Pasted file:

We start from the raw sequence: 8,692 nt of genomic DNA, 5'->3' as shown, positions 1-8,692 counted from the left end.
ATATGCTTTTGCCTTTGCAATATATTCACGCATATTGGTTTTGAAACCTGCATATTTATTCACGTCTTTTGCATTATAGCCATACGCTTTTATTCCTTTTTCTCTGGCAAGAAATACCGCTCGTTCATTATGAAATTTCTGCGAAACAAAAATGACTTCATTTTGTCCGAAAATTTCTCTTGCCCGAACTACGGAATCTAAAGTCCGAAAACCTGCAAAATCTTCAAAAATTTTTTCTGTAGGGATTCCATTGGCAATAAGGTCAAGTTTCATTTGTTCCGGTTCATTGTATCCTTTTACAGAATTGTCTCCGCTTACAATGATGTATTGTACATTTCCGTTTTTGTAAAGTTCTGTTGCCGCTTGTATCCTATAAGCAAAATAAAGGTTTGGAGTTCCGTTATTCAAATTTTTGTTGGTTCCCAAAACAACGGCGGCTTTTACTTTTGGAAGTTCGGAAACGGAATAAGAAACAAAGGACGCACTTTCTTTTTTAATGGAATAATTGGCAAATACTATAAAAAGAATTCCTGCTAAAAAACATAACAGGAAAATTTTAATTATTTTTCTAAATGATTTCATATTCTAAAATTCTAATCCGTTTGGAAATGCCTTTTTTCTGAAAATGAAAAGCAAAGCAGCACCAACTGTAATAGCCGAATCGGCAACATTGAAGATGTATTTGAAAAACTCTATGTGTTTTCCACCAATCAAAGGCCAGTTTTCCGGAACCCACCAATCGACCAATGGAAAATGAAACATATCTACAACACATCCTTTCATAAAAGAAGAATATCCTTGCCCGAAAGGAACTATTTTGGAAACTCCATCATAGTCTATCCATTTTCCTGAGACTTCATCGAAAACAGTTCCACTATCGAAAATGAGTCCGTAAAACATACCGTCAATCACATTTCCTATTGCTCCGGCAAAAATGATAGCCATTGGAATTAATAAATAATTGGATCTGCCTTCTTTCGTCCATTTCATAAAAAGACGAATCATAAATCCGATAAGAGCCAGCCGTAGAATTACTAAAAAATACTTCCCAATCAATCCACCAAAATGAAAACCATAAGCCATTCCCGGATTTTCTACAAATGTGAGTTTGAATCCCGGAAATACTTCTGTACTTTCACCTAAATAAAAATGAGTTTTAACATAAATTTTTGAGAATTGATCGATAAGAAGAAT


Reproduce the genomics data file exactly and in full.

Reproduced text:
We start from the raw sequence: 8,692 nt of genomic DNA, 5'->3' as shown, positions 1-8,692 counted from the left end.
ATATGCTTTTGCCTTTGCAATATATTCACGCATATTGGTTTTGAAACCTGCATATTTATTCACGTCTTTTGCATTATAGCCATACGCTTTTATTCCTTTTTCTCTGGCAAGAAATACCGCTCGTTCATTATGAAATTTCTGCGAAACAAAAATGACTTCATTTTGTCCGAAAATTTCTCTTGCCCGAACTACGGAATCTAAAGTCCGAAAACCTGCAAAATCTTCAAAAATTTTTTCTGTAGGGATTCCATTGGCAATAAGGTCAAGTTTCATTTGTTCCGGTTCATTGTATCCTTTTACAGAATTGTCTCCGCTTACAATGATGTATTGTACATTTCCGTTTTTGTAAAGTTCTGTTGCCGCTTGTATCCTATAAGCAAAATAAAGGTTTGGAGTTCCGTTATTCAAATTTTTGTTGGTTCCCAAAACAACGGCGGCTTTTACTTTTGGAAGTTCGGAAACGGAATAAGAAACAAAGGACGCACTTTCTTTTTTAATGGAATAATTGGCAAATACTATAAAAAGAATTCCTGCTAAAAAACATAACAGGAAAATTTTAATTATTTTTCTAAATGATTTCATATTCTAAAATTCTAATCCGTTTGGAAATGCCTTTTTTCTGAAAATGAAAAGCAAAGCAGCACCAACTGTAATAGCCGAATCGGCAACATTGAAGATGTATTTGAAAAACTCTATGTGTTTTCCACCAATCAAAGGCCAGTTTTCCGGAACCCACCAATCGACCAATGGAAAATGAAACATATCTACAACACATCCTTTCATAAAAGAAGAATATCCTTGCCCGAAAGGAACTATTTTGGAAACTCCATCATAGTCTATCCATTTTCCTGAGACTTCATCGAAAACAGTTCCACTATCGAAAATGAGTCCGTAAAACATACCGTCAATCACATTTCCTATTGCTCCGGCAAAAATGATAGCCATTGGAATTAATAAATAATTGGATCTGCCTTCTTTCGTCCATTTCATAAAAAGACGAATCATAAATCCGATAAGAGCCAGCCGTAGAATTACTAAAAAATACTTCCCAATCAATCCACCAAAATGAAAACCATAAGCCATTCCCGGATTTTCTACAAATGTGAGTTTGAATCCCGGAAATACTTCTGTACTTTCACCTAAATAAAAATGAGTTTTAACATAAATTTTTGAGAATTGATCGATAAGAAGAAT